Ned Greene, of Whitewood Road, has been involved with just about every board and committee that makes up Wilton’s political scene. During his 50-plus years as a Wilton resident, he has served as a member of Wilton’s first five-man Board of Selectmen in 1963, as a chairman of the Police Commission, and as a member of the Zoning Board of Appeals, among others. 

For Mr. Greene, politics was as much about a sense of duty as it was something to help keep himself busy. Even now, he still takes care to watch every Board of Selectmen meeting on community television.

“You pick a major hobby,” Mr. Greene said from his home on Monday. “You may join a church group, or another organization. Or you can regard the town as your hobby. Moving through all of the boards and commissions. It’s your contribution to society outside of work.”

Back in 1963, Mr. Greene was elected to represent the town as a member of the first five-person Board of Selectmen. The five-member board has remained a staple of Wilton’s local government since that time.

A need for better representation of citizens, Mr. Greene said, was the impetus for the mid-century change.

“We decided we needed broader representation of Wilton’s population,” he said. “It was also about making it an easier process. If one person couldn’t make a meeting, we could still get to a majority.”

The town had been growing in size in the early 60s, Mr. Greene said, because of its convenience for a New York City commute.

“The town was growing. It was convenient to New York City, and it was also convenient to the ocean,” he said. At the same time it was beginning to take on more of a commuter culture, he added.

As for himself, Mr. Greene chose to live in Wilton for those same reasons. He initially commuted from Rowayton to a public relations position in New York, but later settled on Wilton.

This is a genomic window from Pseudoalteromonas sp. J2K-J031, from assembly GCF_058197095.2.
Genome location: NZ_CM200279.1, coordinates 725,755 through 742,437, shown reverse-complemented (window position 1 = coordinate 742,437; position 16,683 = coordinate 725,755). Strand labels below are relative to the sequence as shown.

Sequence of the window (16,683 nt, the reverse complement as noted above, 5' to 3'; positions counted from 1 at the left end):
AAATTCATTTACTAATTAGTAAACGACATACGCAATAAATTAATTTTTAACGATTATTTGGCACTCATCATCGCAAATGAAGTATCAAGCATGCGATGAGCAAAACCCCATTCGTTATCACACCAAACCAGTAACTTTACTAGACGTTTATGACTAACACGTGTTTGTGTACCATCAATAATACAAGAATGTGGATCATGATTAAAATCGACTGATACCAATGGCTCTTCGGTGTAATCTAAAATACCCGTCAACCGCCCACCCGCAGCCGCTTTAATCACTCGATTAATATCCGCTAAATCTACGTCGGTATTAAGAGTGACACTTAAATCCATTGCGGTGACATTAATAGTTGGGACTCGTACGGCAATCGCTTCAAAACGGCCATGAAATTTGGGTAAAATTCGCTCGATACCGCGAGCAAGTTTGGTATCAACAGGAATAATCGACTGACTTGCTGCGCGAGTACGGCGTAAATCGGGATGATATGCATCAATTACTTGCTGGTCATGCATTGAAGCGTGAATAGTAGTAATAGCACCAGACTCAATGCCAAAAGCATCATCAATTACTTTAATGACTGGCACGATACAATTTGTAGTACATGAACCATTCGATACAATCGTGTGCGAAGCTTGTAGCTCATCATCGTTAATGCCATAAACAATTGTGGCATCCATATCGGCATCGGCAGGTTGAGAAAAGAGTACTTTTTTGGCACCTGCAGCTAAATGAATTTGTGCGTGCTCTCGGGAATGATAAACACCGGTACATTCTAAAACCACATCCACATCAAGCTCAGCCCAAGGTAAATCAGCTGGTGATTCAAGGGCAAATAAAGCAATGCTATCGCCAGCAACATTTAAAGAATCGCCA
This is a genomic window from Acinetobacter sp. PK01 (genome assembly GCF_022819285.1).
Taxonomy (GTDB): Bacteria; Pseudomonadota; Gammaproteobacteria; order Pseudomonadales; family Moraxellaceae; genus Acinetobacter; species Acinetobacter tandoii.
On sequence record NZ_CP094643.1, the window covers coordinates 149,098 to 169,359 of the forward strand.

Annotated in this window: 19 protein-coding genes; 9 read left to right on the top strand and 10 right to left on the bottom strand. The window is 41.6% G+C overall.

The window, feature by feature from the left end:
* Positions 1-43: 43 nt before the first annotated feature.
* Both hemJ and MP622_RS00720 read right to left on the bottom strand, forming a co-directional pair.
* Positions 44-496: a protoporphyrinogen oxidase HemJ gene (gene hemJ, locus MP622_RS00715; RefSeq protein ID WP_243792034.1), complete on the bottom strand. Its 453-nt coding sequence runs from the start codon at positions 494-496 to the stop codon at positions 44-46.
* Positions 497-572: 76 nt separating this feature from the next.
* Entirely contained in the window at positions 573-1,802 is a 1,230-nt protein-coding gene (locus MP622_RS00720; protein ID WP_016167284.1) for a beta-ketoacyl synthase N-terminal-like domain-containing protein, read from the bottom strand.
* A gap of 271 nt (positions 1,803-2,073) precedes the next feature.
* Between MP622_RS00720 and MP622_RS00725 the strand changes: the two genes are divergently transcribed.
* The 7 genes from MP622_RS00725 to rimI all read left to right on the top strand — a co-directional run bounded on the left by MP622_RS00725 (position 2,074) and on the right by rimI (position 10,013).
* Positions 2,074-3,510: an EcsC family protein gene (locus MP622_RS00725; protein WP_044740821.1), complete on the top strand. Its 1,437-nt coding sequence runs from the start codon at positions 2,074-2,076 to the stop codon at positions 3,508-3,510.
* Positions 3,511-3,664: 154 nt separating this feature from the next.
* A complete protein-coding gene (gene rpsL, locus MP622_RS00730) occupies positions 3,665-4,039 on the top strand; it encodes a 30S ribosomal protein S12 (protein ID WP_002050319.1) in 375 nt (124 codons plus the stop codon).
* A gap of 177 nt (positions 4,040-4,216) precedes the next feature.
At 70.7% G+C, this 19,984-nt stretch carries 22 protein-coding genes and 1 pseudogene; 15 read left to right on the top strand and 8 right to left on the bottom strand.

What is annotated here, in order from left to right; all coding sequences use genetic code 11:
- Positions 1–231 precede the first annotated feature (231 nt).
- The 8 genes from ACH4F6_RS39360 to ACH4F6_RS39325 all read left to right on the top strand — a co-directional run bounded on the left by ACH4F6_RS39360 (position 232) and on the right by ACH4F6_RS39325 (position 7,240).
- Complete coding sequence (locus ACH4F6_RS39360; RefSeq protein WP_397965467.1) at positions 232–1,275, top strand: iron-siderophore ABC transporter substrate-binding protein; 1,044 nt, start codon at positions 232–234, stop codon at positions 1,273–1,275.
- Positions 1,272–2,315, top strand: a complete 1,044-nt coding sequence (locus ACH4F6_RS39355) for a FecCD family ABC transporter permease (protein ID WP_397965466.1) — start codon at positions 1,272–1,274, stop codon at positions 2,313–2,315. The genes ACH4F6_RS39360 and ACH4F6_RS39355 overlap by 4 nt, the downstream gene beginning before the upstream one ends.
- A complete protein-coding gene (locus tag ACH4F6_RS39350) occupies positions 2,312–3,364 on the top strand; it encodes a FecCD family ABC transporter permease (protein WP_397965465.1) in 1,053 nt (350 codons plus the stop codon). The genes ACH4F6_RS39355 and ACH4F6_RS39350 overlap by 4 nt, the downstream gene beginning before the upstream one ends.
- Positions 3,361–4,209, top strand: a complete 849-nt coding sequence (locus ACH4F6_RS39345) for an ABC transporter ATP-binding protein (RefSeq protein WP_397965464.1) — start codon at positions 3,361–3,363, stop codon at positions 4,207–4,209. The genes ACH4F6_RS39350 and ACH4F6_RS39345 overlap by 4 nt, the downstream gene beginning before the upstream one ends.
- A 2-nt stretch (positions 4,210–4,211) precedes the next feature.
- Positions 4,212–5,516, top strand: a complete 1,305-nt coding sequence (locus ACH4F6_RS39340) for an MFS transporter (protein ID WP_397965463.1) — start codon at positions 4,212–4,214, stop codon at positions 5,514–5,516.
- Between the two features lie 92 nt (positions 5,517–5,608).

Compared to today, Mr. Greene said, he sees little change in Wilton’s spirit of inter-party competition. Democrats and Republicans, he said, have always been working toward a common goal. The current personal dedication to the town by its leadership, he said, is especially similar to his time on the board.

Citing an example regarding former First Selectman Vincent Tito, he said political leaders in Wilton were informal and hands-on during his time.

“Once, Vinny Tito was late to a meeting. He said it was because he had to drive a load of clothing to Bridgeport. He was literally driving a load of clothing to an organization that needed it, clothing that had been collected in Wilton for a donation,” Mr. Greene said.

One of Wilton’s most significant changes, he said, was the rise of people coming to town for short periods of time. When he moved here, Mr. Greene said, most people were here for much of their lives.

“A lot of people stayed in town for the long haul,” he said. “A recent habit people have is to come here, send their kids through the school system, and then move north or back to the city.”

A fourth-generation Manhattan kid, Mr. Greene was raised by a school teacher and a physician whose careers represented the opposite of the gender roles that would have been expected by society at the time.

His father taught shop and English at a public high school — “an interesting combination,” Mr. Greene said — while his mother was a practicing physician who was once the head of a Red Cross organization during World War I.

“My mother was the head of a Red Cross organization working in Paris and elsewhere. My father went over as a volunteer ambulance driver. He eventually joined the French army, and then the American army,” he said. “They met on the way home from Europe.”

The family’s summer home, Mr. Greene said, was hand-built by his father out of an old two-car garage.

As for himself, Mr. Greene was a staff sergeant with American air forces during World War II, and served in the Pacific theater. He was involved in many island campaigns, but specifically recalled participating in the capture of Kwajalein Atoll, a part of the Marshall Island chain.

He left the army in 1946, becoming a student at Yale University where he studied psychology. Though his mother “would have loved” it if he had chosen to study medicine, he wasn’t very interested in it at the time.

Instead, he became a manager at a now-defunct public relations firm, a career that was somewhat accidental.

“I was a good writer, and if you are a writer, you have to make a living. You need to work for someone who needs information distributed — a person to represent a client on all forms of media,” he said.

What made his post a specialty position, he said, was the need for him to analyze and understand the many aspects of public relations.

“What made it a specialty was the many different ‘publics’ that exist. Physicians, for instance, are a certain kind of public. There are literally dozens of different publics to understand,” he said.